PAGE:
Microcosms made up of groundwater and sediment fines from the bottom of a monitoring well were utilized to determine the potential for reductive dechlorination in a tetrachloroethylene (PCE)-contaminated fractured bedrock aquifer in Piscataway, NJ. The addition of lactate and butyrate stimulated rapid onset of tetrachloroethylene dechlorination to ethylene in microcosms. Little dechlorination was observed in live controls not receiving electron donor, suggesting that the aquifer might be electron donor limited. Abundant methane production was observed in the electron donor amended microcosms. Rates of tetrachloroethylene and vinyl chloride dechlorination were comparable, suggesting that vinyl chloride dechlorination to ethylene might not be rate-limiting for this microbial population. A robust dechlorinating population existed at this site and further characterization is on-going. Use of groundwater and well fines might be a cost effective approach for assessing biotransformation capabilities and populations in bedrock systems.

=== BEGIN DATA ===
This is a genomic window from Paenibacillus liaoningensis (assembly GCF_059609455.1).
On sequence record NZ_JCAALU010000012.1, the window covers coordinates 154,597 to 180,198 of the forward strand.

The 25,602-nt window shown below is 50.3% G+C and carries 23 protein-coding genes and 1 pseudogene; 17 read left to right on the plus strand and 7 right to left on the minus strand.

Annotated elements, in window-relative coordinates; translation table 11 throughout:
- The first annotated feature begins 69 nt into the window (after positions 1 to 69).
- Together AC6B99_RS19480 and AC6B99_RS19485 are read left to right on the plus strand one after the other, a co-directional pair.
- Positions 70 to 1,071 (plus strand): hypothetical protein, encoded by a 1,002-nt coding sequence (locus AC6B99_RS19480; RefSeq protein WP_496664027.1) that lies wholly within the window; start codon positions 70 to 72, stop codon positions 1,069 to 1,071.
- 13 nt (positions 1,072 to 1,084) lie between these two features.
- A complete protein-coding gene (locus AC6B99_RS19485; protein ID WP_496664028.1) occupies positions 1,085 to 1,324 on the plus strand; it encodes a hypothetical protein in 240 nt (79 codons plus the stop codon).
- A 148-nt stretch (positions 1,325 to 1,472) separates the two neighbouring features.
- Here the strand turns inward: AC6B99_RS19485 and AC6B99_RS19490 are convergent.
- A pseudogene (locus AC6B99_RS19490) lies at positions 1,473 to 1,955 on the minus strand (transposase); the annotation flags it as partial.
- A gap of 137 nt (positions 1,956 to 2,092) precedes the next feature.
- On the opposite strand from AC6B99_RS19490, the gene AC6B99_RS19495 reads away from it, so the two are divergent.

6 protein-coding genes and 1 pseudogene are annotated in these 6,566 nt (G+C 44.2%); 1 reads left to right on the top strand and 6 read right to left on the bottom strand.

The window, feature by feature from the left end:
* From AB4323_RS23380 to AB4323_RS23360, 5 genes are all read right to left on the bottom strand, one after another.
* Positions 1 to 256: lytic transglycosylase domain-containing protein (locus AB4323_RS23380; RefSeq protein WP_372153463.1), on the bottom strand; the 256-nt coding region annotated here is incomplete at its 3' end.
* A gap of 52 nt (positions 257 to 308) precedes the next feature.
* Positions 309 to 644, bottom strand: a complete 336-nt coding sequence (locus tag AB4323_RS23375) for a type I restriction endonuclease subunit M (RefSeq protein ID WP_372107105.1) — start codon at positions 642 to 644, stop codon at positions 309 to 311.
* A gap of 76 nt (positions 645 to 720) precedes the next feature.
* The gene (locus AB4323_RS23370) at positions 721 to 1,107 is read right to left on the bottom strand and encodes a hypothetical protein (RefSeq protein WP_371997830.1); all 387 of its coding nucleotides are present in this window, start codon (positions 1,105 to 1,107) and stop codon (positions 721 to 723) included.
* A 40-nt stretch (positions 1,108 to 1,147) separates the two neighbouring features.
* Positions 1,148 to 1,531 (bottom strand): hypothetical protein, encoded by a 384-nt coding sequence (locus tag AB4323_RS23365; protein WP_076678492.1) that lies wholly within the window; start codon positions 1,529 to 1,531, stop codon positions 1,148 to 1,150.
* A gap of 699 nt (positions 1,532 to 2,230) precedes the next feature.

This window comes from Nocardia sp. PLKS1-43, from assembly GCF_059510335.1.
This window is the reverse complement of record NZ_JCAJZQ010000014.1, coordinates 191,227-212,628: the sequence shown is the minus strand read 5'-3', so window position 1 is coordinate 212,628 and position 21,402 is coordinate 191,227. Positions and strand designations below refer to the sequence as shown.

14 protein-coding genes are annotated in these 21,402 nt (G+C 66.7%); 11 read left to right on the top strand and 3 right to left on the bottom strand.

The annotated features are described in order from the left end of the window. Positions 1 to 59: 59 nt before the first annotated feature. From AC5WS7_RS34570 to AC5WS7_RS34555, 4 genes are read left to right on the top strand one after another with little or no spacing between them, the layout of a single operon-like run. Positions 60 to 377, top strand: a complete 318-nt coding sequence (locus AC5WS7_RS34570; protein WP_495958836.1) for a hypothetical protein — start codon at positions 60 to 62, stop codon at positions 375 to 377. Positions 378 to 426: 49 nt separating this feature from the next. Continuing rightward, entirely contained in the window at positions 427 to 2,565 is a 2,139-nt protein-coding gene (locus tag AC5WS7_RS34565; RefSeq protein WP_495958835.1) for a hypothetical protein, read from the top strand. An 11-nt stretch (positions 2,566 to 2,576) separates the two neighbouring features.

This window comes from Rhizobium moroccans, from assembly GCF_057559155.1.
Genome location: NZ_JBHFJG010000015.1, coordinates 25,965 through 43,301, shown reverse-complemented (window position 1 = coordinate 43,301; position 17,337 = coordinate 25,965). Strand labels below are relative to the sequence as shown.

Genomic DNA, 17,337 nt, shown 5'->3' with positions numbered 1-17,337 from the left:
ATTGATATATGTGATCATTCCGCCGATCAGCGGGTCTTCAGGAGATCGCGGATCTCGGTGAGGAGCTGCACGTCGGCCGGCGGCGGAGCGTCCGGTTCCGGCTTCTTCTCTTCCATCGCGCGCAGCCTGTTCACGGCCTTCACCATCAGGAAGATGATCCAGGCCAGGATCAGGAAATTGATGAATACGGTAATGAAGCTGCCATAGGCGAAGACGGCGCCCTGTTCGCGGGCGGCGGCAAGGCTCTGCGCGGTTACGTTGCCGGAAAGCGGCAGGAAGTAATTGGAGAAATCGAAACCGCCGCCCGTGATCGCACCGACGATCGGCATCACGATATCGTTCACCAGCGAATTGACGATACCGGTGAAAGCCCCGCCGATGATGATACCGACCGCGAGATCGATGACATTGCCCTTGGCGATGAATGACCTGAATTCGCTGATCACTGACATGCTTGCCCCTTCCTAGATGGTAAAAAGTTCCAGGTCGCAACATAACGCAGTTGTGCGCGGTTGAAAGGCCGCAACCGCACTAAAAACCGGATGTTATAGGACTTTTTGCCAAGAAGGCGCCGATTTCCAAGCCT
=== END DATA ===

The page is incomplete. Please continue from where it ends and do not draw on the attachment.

|Original language||English (US)|
|Journal||ACS Division of Environmental Chemistry, Preprints|
|State||Published - 2003|
All Science Journal Classification (ASJC) codes
- Chemical Engineering(all)